Month: April 2004

  • Mills & Boon Land, where the rules never change: “No inter-racial relationships (‘though sheikhs are OK’), no adultery, no one-night stands, no politics, religion (presumably the sheikhs are of the non-muslim variety) or other gritty social issues, no subplots, no same-sex couplings. The hero must be an ‘Alpha Male’. He cannot be bald, ginger or […]

  • The Rushdie wedding is covered here and here and here. Frankly I have a hard enough time keeping awake when people show me pictures of weddings I’ve attended (including my own, which was a three-ring circus that still gives me nightmares), so I’ve never seen the point of checking out pictures of weddings I’m not […]

  • Just a brief note to say that the Nebula winners have been announced. I’d read several of the nominees before (if you’re interested, browse here) and not for the first time, I was struck by the relatively high standards this sci-fi award sets compared to most “literary” awards. And the mainstream blinkered view that sees […]

  • Saw this over at Maud Newton–posted by the marvellous Stephany Aulenback, who also blogs there–and haven’t stopped laughing yet. “I need an agent. I want to produce a board book called “Beckett for Babies.” Much like that Baby Einstein book I’ve just linked, this book will feature photographs of small babies and toddlers. In this […]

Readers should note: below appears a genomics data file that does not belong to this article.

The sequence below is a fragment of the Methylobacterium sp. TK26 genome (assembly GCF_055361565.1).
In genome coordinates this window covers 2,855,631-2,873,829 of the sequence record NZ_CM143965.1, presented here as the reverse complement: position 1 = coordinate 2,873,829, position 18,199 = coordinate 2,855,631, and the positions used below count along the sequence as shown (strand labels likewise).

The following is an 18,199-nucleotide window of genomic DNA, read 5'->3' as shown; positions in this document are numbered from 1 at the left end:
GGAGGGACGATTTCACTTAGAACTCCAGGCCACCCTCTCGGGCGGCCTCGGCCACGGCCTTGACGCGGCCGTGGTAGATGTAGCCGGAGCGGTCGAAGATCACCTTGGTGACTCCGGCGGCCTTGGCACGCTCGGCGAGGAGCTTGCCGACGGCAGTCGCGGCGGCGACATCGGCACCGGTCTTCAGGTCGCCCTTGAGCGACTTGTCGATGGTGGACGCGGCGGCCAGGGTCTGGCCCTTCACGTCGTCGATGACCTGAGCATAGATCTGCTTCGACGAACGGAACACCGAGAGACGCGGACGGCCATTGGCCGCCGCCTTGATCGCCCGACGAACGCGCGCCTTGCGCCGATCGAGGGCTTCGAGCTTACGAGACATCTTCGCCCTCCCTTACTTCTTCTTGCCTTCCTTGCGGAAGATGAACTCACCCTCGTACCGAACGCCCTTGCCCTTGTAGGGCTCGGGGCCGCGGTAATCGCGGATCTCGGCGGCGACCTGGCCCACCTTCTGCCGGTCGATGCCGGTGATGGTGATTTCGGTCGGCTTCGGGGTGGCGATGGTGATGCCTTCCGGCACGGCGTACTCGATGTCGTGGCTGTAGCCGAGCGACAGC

• “It is commonly conceded that Dumas rescued historical fiction from the plodding, turgid style in which Sir Walter Scott and his many imitators had entombed it. He took considerable liberties with historical truth — as, indeed, have most writers of historical fiction — but he knew how to keep a plot under full steam.” Jonathan […]

  • “I’ve struggled back and forth between my desire to make science fiction into a visionary literature of great emotional and literary intensity, and the publisher’s desire to make a lot of money. Every decade or so I’ve walked out in anger saying I can’t cope with this dichotomy anymore.” Robert Silverberg, this year’s Grand Master […]

  • Twain’s frog might get government protection.

  • “As one of the doubles of the son of the dictator, I am often to be found in the Palace of the End.” The Guardian has a new short story by Martin Amis.

  • Two words you do not want to see the interviewer employ when she’s face to face with Margaret Atwood: “Blimey. Okay.” Despite the dumbing down, Atwood (even packaged Lite), gets off a couple of interesting ones: “There’s always been a popular literature, which people look down on and which vanishes from memory. As a writer, […]

  • Could it be–cryptomnesia? Long peroration on whether Nabokov cribbed Lolita from another book and whether, if he did, he meant to. I don’t know about Writer Type Writers, as in the Real Thing, but I once cribbed four paragraphs of a piece from…an essay I’d written roughly four years previously. Which probably means that if […]